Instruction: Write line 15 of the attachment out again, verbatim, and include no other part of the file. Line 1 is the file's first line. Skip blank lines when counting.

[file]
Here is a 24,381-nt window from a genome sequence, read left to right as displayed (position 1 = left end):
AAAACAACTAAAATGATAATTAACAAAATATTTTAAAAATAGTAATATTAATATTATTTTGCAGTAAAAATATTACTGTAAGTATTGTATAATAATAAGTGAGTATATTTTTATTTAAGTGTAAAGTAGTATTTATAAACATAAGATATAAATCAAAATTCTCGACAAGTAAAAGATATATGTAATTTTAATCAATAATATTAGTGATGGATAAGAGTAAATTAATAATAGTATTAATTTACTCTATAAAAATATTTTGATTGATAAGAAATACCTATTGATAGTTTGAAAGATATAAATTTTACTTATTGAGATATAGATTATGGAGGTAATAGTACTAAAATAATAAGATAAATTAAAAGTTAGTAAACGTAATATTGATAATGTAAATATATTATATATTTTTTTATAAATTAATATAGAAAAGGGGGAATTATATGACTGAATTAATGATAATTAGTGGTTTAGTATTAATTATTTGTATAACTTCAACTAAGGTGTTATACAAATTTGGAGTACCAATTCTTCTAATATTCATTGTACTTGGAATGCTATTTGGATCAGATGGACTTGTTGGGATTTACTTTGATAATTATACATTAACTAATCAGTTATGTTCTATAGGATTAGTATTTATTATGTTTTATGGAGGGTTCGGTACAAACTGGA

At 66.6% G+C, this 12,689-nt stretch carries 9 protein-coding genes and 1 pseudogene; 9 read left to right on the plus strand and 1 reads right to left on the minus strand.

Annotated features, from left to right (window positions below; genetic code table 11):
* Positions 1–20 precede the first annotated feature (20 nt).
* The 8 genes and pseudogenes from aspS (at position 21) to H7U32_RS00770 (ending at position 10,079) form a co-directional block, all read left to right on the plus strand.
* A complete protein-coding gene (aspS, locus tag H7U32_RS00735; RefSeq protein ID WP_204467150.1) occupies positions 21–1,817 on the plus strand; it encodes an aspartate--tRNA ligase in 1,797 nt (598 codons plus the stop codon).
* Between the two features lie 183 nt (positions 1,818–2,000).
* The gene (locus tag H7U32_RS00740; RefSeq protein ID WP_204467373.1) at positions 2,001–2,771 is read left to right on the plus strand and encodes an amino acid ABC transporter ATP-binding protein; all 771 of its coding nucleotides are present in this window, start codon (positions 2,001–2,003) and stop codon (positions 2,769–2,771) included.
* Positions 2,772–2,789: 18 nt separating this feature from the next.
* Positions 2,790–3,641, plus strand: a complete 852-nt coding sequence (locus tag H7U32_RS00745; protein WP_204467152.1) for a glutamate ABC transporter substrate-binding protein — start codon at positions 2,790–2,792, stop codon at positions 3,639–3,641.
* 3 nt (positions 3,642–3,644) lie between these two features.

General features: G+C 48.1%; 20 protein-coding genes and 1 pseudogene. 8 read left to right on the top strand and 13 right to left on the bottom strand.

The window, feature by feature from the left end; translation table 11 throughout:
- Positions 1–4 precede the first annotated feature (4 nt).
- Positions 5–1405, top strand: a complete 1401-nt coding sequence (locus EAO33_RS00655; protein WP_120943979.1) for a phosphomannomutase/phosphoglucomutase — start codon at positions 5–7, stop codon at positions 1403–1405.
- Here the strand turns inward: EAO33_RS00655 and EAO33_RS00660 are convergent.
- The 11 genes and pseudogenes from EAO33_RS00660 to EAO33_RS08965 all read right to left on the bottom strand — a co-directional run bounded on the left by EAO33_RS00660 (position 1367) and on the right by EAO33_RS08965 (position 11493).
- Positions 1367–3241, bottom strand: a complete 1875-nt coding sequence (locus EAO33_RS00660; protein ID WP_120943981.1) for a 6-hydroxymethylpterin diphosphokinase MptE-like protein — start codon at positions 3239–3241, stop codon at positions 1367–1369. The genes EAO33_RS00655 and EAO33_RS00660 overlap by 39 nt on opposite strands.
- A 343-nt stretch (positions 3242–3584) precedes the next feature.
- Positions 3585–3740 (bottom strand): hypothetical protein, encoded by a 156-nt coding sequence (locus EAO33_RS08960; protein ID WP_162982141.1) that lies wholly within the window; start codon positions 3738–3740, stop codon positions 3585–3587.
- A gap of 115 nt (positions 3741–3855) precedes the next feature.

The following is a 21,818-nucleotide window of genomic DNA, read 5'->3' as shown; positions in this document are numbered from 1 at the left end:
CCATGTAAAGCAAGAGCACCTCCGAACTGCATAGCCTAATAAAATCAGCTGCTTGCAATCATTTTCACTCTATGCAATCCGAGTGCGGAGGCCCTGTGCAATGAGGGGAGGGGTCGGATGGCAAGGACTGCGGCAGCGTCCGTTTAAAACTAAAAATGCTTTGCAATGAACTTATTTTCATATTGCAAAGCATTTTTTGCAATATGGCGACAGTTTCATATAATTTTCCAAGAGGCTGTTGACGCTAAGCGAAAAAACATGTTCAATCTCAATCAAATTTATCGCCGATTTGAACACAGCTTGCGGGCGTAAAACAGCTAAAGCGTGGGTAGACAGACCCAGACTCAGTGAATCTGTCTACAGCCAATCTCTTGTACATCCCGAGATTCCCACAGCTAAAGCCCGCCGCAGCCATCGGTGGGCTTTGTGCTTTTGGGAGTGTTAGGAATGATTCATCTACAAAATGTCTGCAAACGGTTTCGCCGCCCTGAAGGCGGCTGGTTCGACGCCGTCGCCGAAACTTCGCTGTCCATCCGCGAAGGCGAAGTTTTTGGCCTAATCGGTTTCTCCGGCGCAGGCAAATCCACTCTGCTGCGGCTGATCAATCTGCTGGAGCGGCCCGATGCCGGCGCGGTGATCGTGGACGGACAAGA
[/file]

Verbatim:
- Positions 1–4 precede the first annotated feature (4 nt).